The Punisher skull logo seen painted on the helmet of an Iraqi army soldier patrolling in Baghdad in 2007.
The Punisher skull logo seen painted on the helmet of an Iraqi army soldier patrolling in Baghdad in 2007.  Patrick Baz—AFP/Getty Images

How a Marvel Comic Hero Became the Icon of the Fight Against ISIS

The stencils of skulls on the vests of Iraqi fighters entering Tikrit last week may look familiar to many Americans. The long fanged, wincing face is that of the Punisher, a Marvel comic character whose mission is to fight evil employing all means necessary.

The Punisher’s journey from the mind of a Californian comic-book writer to the battle for Tikrit has been a long one. He was created 40 years ago as an anti-hero cameo for a Feb. 1974 edition of The Amazing Spider-Man.

“The Punisher was originally conceived as a secondary, one-issue, throw-away character,” says Gerry Conway who created the Punisher along with artists John Romita Sr. and Ross Andru. “But readers really responded to him. He was sort of like an anti-villain, as opposed to an anti-hero.”

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In his regular life the Punisher is Frank Castle, a veteran of the Vietnam War whose family was killed in the crossfire of a mob dispute. Angry that the police fail to bring his family’s killers to justice, Castle takes the law into his own hands as the Punisher, using torture, murder and kidnapping in his anti-crime crusade. For the Punisher the ends justify the means in fighting evil.

“That is paralleling the Shi’ite militia,” says Aymenn al-Tamimi, a researcher at the Philadelphia-based think tank Middle East Forum.

As a poorly-guided vigilante the Punisher is a well-suited icon for the Iraqi security forces and Shi’ite militia that have been accused of looting towns, burning homes and murder in their fight against the Islamic State of Iraq and Greater Syria (ISIS).

Italian journalist Daniele Raineri documented the popularity of the Punisher image throughout Iraq in a series of tweets last week.

“I think they forget the American association and just think, ‘oh, look how cool we are with these death skulls’,” says Tamimi. He points out that Iraqis appropriate “American symbols, despite of course the rampant anti-Americanism particularly with the Shi’ite militias. It’s an interesting discord.”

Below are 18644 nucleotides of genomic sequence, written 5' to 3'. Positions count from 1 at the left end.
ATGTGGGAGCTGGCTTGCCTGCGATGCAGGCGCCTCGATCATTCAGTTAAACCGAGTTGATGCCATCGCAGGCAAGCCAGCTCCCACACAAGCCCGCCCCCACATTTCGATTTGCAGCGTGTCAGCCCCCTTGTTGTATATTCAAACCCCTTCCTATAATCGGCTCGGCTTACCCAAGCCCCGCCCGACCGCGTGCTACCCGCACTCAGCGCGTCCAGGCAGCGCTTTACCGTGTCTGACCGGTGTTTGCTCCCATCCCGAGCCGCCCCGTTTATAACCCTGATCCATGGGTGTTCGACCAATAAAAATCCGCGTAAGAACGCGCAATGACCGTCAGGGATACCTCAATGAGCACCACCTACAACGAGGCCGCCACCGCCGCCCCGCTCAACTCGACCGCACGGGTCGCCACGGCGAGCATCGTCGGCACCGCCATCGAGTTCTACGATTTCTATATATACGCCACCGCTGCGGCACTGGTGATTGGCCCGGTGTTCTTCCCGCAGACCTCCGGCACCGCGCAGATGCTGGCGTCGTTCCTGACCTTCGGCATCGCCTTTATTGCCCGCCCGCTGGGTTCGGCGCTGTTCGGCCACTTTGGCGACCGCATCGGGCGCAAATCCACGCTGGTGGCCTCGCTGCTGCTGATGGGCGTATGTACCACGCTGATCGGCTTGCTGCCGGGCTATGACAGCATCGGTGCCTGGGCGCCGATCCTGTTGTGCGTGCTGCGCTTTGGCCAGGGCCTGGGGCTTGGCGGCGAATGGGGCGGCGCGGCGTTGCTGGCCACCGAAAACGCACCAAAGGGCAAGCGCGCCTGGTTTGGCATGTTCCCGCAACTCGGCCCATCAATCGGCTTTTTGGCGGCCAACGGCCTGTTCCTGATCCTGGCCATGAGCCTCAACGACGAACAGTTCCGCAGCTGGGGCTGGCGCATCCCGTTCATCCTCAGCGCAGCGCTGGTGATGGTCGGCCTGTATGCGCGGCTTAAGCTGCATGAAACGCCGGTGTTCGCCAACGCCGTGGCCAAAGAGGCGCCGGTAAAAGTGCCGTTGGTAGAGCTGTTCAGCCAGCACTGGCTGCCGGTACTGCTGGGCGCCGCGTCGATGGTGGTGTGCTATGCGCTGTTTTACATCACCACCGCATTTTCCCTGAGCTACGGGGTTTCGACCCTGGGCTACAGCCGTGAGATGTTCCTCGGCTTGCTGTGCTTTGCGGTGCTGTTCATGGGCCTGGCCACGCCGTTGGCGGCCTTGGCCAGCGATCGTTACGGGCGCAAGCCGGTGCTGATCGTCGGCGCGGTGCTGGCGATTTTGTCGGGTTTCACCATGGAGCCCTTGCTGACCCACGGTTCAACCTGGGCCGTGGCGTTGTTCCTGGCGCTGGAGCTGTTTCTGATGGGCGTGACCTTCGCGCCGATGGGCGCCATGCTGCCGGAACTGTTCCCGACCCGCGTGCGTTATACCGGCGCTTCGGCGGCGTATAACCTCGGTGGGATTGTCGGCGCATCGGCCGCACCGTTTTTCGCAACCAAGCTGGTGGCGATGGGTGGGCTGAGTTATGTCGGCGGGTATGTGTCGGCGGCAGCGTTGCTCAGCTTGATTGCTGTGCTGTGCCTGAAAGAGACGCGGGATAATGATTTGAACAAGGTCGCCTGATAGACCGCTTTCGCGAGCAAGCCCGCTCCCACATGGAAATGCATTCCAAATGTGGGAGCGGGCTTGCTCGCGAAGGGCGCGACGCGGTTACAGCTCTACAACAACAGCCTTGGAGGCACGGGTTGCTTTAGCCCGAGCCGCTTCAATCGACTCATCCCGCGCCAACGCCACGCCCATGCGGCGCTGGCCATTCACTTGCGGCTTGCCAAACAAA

These Iraqi fighters are not the first Middle East militants to appropriate American insignia. Tamimi points to the example of the Iraqi Shiite militia Faylaq al-Wa'ad al-Sadiq, which uses the famous image of American soldiers raising the flag at Iwo Jima during World War II on their logo—despite its association with the U.S.

Faylaq al-Wa'ad al-Sadiq “is about as anti-American has you can get. It was a proxy group set up to attack U.S. forces in the days of the Iraq war,” says Tamimi. “‘I think they come to the point where they forget about the American connection and they just see these as general symbols of military might and strength.”

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In the case of the Punisher, it was actually U.S. soldiers that first brought him to the battlefield in Iraq. The unit of Chris Kyle, the American Sniper, called themselves the Punishers, labeling their gear with the four-fang skull and painting it on walls of Iraqi homes and buildings to mark their territory.

“He righted wrongs. He killed bad guys. He made wrongdoers fear him,” wrote Kyle in his autobiography, which details his life as the U.S.'s most deadly sniper. “We spray-painted it on our Hummers and body armor, and our helmets and all our guns. We spray-painted it on every building or wall we could, We wanted people to know, We’re here and we want to f**k with you.”

For Conway, the appropriation of his comic character by gun-toting soldiers and militiamen is uncomfortable, if not depressing.

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“I was an anti-war person. I argued against it and certainly wrote against it,” says Conway who was 21-years-old when he invented the character. At the time he filed for conscious objector status before being excused from the draft for the Vietnam War on medical grounds. “We’d probably be considered the weak-kneed hippies they’d want to punch out.”

Perhaps the strangest thing for Conway is how popular the Punisher has become despite the character's moral ambiguity and violent actions. People wearing t-shirts with the skull emblem regularly approach Conway at comic-book conventions, proclaiming the Punisher is their favorite character.

“In my mind he’s not a good guy,” say Conway.

However, Conway says he can understand how the Punisher may appeal to soldiers and militiamen who risk their lives for a cause in sometimes morally difficult situations.

“Here’s a guy that never questions himself. He never asks, ‘am I doing the right thing?’ say Conway. “I think there is something really attractive about that to people.”

It was so attractive, that in Kyle’s memoir he notes that his unit’s sister platoon had wanted to use the Punisher also.

“We told them we are the Punishers. They had to get their own symbol,” wrote Kyle. But while they might have stopped their American comrades from adopting the Punisher, they clearly had no control over the Iraqi fighters of today. And Conway has no control at all over who uses his character.

“I’m flabbergasted by the whole thing,” says Conway. “It’s very strange for me as creator to see this. Nobody asked my permission.”

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